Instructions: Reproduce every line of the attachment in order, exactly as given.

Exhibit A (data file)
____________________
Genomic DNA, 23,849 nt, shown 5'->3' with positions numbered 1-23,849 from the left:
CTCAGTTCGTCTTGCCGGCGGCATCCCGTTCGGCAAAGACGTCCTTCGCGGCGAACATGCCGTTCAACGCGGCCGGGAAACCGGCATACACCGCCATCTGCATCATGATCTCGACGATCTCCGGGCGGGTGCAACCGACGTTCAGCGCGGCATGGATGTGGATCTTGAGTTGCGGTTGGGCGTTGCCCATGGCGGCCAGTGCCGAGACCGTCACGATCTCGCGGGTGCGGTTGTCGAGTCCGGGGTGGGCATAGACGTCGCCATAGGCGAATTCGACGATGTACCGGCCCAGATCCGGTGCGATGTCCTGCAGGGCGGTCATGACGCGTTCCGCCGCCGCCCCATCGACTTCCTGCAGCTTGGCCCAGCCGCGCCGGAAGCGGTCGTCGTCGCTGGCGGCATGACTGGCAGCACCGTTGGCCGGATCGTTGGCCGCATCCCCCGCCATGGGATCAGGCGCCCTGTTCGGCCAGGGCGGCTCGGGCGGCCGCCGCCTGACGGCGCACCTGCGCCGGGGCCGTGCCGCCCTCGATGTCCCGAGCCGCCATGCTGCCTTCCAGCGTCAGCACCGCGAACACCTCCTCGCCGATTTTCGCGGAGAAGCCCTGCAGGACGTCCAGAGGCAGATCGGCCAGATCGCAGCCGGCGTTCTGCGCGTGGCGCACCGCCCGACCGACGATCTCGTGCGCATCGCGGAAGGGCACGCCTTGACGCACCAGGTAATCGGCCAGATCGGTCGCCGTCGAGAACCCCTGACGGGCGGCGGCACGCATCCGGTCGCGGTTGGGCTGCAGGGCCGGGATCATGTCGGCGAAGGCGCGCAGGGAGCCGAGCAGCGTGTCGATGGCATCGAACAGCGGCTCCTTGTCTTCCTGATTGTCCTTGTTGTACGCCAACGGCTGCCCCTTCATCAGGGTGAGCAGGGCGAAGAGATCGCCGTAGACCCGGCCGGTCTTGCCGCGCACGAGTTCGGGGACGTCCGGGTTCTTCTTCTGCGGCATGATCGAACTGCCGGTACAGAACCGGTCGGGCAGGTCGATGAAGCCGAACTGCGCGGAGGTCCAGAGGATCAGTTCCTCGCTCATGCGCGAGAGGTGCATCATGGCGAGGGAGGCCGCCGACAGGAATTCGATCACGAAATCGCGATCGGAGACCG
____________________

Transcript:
Genomic DNA, 23,849 nt, shown 5'->3' with positions numbered 1-23,849 from the left:
CTCAGTTCGTCTTGCCGGCGGCATCCCGTTCGGCAAAGACGTCCTTCGCGGCGAACATGCCGTTCAACGCGGCCGGGAAACCGGCATACACCGCCATCTGCATCATGATCTCGACGATCTCCGGGCGGGTGCAACCGACGTTCAGCGCGGCATGGATGTGGATCTTGAGTTGCGGTTGGGCGTTGCCCATGGCGGCCAGTGCCGAGACCGTCACGATCTCGCGGGTGCGGTTGTCGAGTCCGGGGTGGGCATAGACGTCGCCATAGGCGAATTCGACGATGTACCGGCCCAGATCCGGTGCGATGTCCTGCAGGGCGGTCATGACGCGTTCCGCCGCCGCCCCATCGACTTCCTGCAGCTTGGCCCAGCCGCGCCGGAAGCGGTCGTCGTCGCTGGCGGCATGACTGGCAGCACCGTTGGCCGGATCGTTGGCCGCATCCCCCGCCATGGGATCAGGCGCCCTGTTCGGCCAGGGCGGCTCGGGCGGCCGCCGCCTGACGGCGCACCTGCGCCGGGGCCGTGCCGCCCTCGATGTCCCGAGCCGCCATGCTGCCTTCCAGCGTCAGCACCGCGAACACCTCCTCGCCGATTTTCGCGGAGAAGCCCTGCAGGACGTCCAGAGGCAGATCGGCCAGATCGCAGCCGGCGTTCTGCGCGTGGCGCACCGCCCGACCGACGATCTCGTGCGCATCGCGGAAGGGCACGCCTTGACGCACCAGGTAATCGGCCAGATCGGTCGCCGTCGAGAACCCCTGACGGGCGGCGGCACGCATCCGGTCGCGGTTGGGCTGCAGGGCCGGGATCATGTCGGCGAAGGCGCGCAGGGAGCCGAGCAGCGTGTCGATGGCATCGAACAGCGGCTCCTTGTCTTCCTGATTGTCCTTGTTGTACGCCAACGGCTGCCCCTTCATCAGGGTGAGCAGGGCGAAGAGATCGCCGTAGACCCGGCCGGTCTTGCCGCGCACGAGTTCGGGGACGTCCGGGTTCTTCTTCTGCGGCATGATCGAACTGCCGGTACAGAACCGGTCGGGCAGGTCGATGAAGCCGAACTGCGCGGAGGTCCAGAGGATCAGTTCCTCGCTCATGCGCGAGAGGTGCATCATGGCGAGGGAGGCCGCCGACAGGAATTCGATCACGAAATCGCGATCGGAGACCG